Although the abortion debate has largely been cast in terms of a woman’s right to choose whether or not to give birth to a fetus, based on a set of lifestyle and health-related factors, the alarming number of abortions performed each year suggests a different story altogether. With well over a million abortions performed annually in the United States alone, more than 50 million abortions performed in America since the Supreme Court’s landmark Roe v. Wade decision 35 years ago, it might appear that abortion has become little more than a routine medical procedure, undertaking little or no real consideration of its true consequences.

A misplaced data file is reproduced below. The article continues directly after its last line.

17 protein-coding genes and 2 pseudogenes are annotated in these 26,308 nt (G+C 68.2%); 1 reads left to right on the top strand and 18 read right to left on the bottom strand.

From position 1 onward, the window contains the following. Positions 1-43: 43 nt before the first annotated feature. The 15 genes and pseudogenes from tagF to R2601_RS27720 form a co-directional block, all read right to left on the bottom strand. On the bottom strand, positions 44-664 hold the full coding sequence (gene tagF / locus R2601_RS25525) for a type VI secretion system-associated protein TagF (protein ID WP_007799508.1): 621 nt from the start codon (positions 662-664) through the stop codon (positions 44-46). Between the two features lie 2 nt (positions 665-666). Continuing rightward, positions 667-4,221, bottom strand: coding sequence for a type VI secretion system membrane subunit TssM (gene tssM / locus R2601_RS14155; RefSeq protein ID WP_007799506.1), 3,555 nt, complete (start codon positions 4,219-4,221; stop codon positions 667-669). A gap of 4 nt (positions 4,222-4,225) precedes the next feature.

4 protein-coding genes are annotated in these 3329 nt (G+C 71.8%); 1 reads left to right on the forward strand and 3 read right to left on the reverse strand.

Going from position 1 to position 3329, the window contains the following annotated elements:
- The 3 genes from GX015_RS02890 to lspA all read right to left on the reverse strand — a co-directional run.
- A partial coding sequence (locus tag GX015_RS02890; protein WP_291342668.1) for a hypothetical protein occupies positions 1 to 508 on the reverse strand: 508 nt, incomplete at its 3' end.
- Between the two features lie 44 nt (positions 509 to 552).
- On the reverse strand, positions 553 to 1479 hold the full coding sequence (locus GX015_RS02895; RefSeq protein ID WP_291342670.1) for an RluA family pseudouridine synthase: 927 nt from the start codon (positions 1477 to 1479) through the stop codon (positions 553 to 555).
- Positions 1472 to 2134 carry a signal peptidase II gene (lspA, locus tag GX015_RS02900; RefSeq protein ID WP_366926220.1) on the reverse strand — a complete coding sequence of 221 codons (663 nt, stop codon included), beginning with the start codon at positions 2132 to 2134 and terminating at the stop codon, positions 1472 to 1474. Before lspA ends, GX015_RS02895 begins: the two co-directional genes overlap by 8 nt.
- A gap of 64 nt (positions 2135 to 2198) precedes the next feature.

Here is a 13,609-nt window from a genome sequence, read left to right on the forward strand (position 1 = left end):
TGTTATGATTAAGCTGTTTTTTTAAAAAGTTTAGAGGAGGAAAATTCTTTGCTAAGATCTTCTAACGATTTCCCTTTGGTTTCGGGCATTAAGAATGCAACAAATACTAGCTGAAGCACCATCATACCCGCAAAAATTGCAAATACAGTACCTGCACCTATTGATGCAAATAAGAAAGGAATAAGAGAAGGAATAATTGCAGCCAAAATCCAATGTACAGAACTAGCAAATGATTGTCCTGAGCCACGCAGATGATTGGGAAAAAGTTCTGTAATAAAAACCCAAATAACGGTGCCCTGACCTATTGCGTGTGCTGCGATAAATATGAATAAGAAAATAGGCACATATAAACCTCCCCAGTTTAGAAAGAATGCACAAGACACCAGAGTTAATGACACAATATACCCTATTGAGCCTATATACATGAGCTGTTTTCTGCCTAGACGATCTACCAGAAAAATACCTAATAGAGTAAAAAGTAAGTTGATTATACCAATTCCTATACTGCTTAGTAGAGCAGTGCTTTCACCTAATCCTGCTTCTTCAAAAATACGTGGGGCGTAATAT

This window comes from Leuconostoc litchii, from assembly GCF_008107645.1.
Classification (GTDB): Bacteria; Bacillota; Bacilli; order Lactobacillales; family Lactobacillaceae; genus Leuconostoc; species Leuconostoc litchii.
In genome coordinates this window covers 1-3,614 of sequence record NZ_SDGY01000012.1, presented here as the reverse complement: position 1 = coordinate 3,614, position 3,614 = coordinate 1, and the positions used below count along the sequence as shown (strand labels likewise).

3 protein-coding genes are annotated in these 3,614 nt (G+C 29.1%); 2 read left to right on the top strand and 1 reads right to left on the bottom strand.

Surely, some of the causal factors behind such a choice are understandable within the context of the world we find ourselves facing. With fatherhood and male role models increasingly absent, and rapidly disintegrating family and community networks, it is no wonder that many women feel they cannot raise a child on their own. While, in many countries, pregnancy is considered an honorable contribution to society, in our modern Western civilization, childbirth, especially among women of prime child-bearing age, is seen through the lens of constricted lifestyle and career choices. Women with children are seen as less valuable in the workplace and less likely to succeed in life. Children are viewed, not as our greatest resource leading to a better future for our civilization and the world at large, but as a burden on our individuality and l ifestyle.